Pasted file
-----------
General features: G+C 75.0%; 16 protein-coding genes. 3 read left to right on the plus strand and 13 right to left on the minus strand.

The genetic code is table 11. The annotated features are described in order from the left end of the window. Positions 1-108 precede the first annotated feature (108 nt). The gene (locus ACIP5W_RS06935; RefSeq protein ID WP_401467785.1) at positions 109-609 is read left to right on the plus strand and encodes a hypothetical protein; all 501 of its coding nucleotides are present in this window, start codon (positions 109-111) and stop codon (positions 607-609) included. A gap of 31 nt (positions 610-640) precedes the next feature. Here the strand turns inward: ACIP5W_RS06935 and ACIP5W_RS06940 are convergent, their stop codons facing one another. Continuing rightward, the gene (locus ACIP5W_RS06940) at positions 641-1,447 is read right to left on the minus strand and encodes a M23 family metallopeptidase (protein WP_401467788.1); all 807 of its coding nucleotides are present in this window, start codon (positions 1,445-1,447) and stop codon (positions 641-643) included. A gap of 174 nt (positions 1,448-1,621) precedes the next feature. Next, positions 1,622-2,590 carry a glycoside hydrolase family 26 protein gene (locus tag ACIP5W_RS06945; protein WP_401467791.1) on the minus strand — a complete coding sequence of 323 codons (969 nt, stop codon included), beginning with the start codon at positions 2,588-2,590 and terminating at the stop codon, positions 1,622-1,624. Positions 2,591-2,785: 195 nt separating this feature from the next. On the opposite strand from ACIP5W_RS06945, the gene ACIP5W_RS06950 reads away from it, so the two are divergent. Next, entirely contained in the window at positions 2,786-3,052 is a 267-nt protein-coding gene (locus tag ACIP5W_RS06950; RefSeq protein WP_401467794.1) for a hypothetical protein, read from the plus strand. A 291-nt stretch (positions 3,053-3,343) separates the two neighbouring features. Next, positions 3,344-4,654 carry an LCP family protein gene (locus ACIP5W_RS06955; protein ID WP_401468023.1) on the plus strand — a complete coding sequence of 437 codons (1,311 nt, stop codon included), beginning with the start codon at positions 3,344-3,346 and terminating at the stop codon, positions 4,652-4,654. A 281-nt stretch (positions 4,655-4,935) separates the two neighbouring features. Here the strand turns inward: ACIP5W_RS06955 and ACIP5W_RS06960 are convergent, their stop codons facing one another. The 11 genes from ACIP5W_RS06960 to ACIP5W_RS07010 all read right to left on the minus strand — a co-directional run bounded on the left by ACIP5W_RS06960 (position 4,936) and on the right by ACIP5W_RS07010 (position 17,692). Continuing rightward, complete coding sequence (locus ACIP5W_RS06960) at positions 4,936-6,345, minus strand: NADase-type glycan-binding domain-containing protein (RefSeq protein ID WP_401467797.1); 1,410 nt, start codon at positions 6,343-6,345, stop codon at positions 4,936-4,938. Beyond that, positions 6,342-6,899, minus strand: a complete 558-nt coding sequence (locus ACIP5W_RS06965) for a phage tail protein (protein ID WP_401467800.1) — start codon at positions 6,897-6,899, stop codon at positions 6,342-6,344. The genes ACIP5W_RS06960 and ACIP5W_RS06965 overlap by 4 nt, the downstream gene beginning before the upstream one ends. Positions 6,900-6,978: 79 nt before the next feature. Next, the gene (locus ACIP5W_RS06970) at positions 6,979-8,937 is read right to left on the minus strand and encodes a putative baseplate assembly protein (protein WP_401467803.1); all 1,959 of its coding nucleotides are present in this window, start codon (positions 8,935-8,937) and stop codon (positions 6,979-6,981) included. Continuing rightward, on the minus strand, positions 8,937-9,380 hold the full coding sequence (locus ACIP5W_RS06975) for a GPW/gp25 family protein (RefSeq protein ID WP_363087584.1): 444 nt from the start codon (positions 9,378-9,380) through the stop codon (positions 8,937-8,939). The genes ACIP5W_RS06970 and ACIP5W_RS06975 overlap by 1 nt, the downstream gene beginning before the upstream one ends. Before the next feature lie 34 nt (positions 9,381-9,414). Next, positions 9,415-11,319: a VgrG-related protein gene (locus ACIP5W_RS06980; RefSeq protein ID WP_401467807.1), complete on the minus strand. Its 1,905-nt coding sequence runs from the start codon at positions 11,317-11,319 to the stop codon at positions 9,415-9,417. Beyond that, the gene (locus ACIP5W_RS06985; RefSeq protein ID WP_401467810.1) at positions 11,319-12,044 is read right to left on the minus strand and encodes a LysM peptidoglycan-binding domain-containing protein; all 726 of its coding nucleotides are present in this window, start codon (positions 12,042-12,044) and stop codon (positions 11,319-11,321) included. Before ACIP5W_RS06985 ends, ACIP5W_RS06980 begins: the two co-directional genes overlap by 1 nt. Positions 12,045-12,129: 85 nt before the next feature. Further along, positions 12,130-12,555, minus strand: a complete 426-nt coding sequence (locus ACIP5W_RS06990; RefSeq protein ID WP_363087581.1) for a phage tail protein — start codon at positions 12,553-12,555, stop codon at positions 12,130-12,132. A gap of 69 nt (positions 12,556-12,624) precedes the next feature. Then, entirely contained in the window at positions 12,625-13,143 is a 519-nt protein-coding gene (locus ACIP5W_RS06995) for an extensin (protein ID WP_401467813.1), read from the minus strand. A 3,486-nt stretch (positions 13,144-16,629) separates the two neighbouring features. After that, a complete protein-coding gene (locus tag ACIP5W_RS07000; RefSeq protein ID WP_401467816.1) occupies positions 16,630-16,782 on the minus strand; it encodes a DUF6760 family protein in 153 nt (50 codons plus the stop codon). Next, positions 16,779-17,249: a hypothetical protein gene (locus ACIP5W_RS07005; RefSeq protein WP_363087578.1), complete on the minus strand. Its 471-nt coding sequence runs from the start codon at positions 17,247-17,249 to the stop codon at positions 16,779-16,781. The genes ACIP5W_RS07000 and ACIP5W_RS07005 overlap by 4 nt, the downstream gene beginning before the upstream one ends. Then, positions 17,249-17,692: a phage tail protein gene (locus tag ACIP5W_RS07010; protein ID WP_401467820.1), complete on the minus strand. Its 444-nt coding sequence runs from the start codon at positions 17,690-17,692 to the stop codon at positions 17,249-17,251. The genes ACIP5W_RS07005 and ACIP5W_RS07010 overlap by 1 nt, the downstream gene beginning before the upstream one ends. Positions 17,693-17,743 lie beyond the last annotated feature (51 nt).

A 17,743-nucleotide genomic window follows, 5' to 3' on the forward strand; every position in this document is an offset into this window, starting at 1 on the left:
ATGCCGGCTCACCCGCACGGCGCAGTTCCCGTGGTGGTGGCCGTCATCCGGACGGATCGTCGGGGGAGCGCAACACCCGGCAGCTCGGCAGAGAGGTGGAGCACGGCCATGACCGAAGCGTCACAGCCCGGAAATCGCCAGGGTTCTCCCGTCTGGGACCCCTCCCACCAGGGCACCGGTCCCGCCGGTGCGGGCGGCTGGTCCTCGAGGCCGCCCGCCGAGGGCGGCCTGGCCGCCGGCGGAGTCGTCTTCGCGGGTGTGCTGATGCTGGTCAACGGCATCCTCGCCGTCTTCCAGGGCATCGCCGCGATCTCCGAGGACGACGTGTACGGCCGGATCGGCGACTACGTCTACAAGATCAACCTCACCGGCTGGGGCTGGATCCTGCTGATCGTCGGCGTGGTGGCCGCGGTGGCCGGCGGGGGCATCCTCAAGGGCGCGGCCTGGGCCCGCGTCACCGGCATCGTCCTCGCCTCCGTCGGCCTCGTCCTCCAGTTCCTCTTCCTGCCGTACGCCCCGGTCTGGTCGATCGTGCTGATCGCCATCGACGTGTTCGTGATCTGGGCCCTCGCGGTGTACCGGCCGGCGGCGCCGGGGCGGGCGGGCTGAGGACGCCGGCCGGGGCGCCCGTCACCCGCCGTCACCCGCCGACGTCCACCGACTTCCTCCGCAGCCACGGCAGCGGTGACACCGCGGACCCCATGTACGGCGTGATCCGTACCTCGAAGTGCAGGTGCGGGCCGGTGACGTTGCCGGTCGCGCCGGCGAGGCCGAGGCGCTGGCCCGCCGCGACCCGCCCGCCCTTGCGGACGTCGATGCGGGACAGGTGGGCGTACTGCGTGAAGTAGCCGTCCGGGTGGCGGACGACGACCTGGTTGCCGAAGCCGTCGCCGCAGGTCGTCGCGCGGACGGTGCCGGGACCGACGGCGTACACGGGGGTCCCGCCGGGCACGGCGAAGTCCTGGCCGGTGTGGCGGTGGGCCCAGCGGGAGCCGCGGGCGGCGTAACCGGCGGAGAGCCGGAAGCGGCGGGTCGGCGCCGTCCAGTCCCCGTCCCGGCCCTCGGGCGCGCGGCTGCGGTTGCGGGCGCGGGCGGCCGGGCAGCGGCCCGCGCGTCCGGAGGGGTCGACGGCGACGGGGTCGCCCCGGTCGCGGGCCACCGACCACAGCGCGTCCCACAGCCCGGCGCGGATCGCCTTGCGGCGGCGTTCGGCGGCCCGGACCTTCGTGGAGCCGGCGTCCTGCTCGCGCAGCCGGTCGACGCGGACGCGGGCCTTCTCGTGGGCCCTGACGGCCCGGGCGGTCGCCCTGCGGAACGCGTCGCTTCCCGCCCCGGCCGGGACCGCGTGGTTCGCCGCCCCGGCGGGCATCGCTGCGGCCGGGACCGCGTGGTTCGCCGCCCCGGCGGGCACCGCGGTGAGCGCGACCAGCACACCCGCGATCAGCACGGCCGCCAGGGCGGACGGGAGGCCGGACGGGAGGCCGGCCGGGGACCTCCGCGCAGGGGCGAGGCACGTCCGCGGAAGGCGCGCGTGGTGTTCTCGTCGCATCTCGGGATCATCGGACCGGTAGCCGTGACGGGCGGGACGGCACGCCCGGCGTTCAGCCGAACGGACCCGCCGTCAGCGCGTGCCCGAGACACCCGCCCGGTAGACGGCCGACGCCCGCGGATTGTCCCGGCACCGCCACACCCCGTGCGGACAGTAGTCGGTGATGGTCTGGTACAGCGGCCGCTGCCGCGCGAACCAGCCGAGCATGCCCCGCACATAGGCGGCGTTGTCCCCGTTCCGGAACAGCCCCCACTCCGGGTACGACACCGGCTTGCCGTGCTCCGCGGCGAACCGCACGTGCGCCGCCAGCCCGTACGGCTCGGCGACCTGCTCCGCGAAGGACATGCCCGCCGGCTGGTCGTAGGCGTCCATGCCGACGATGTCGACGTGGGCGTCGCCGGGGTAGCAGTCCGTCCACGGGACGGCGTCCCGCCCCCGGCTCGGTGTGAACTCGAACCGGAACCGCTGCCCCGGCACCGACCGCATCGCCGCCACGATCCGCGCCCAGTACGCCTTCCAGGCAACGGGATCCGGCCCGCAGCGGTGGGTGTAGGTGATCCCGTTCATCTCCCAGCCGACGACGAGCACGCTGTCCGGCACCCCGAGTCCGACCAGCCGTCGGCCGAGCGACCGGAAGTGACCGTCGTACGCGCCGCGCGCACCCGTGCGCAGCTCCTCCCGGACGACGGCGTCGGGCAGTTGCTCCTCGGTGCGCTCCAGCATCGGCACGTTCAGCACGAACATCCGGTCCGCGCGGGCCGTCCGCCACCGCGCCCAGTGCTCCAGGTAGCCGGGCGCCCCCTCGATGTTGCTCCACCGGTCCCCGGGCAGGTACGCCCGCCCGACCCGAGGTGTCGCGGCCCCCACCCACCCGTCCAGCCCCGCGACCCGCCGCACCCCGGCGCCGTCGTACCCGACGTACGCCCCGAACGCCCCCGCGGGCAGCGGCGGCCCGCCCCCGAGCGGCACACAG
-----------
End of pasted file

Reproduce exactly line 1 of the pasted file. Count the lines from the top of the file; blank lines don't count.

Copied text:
General features: G+C 75.0%; 16 protein-coding genes. 3 read left to right on the plus strand and 13 right to left on the minus strand.